News for North Texas
Play Live Radio
Next Up:
0:00
0:00
Available On Air Stations

PHOTOS: Irving exhibition protests oppression of young women leading Iranian uprising

A woman snaps a photo of a painting.
Rebecca Slezak
/
The Dallas Morning News
Moojan Hakim takes a photo of Zahra Jafarpour's "Life After/Before Death" on display at Irving Arts Center, Saturday, Jan. 7, 2023, in Irving. The opening night of the exhibition "Woman, Life, Freedom DFW" responded to the Iranian uprising led by young women with a variety of artworks and performances.

Over 35 North Texas artists used sculptures, paintings and music to speak out against the violence.

Explore more stories from Arts Access.

On Saturday night, the halls of the Irving Arts Center echoed with singing and setar playing, spoken word poetry and discussions about the paintings, sculptures and installation artworks at the opening of the Woman, Life, Freedom DFW exhibition.

Over 35 North Texas artists, many of them Iranian women, displayed and shared their work in protest of the oppression of young women, men and children during the Iranian uprising.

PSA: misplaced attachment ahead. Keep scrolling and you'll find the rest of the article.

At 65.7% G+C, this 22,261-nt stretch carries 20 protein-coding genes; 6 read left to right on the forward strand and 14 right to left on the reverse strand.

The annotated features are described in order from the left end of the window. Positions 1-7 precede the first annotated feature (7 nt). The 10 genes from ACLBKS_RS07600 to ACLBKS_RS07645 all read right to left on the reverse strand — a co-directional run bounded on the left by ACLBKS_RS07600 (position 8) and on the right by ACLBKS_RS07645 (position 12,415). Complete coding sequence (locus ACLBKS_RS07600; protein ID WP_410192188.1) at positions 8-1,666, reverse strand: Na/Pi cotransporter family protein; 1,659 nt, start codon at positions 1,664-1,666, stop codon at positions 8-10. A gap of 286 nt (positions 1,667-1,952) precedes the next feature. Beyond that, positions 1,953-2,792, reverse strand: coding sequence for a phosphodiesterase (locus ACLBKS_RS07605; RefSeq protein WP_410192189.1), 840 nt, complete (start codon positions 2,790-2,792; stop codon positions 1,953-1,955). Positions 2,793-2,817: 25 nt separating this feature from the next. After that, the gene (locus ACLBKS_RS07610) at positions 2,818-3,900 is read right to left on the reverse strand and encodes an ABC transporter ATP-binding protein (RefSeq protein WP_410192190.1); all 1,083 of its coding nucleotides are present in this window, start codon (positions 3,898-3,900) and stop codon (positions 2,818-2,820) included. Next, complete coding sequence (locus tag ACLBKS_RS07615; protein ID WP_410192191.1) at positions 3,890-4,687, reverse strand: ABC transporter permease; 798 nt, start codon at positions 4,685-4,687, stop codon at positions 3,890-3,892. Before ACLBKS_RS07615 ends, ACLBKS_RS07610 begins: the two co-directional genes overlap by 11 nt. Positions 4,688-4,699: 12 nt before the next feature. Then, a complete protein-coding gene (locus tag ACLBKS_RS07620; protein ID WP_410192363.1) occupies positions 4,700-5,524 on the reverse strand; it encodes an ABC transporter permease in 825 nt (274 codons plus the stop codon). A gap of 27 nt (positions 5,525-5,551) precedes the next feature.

The uprising began in September, after 22-year-old Mahsa Amini was killed by the “morality police,” who claimed she violated strict dress codes. Since then, Iranian women have been leading mass protests against the country’s regime.

As mass demonstrations have spread throughout the country, “Woman, Life, Freedom” has become a rallying call in the face of brutal killings and crackdowns by Iranian authorities.

Over 18,000 people have been detained and over 400 protesters have been killed, according to reports by Human Rights Activists in Iran.

North Texan Niloo Jalilvand, one of the exhibition’s organizers, said the violence and oppression of women during the uprising feel deeply personal. Born in Tehran, she still has family and friends in Iran.

The exhibition’s mission, Jalilvand said, is to promote awareness and show solidarity with “the women of Iran and all people fighting for civil rights in the face of authoritarian, theocratic regimes that fuel violence, particularly against women.”

Among other performances, the exhibition’s opening night featured a hair braiding ceremony, modern storytelling and a performance by Iranian singer and setar player Fared Shafinury, a Texas native.

Although the Iranian uprising is happening halfway across the world, Jalilvand said the exhibition’s message is still relevant in Texas.

“It takes little small steps to take away someone’s rights and voice,” she said. “You know the way that women are being treated right now, it didn’t just happen overnight. It was a slow progression that before you know it, you realize that you’re actually quite trapped and to a point where the violence is beyond imagination.”

PHOTOS

A woman dances.
Rebecca Slezak
/
The Dallas Morning News
Shahrzad Hamzeh dances on opening night of the Woman, Life, Freedom exhibition in “One Woman’s Improvisation,” which the program describes as “an expression in response to atrocities happening to the courageous warrior women of Iran.”
A green and gold sculpture.
Rebecca Slezak
/
The Dallas Morning News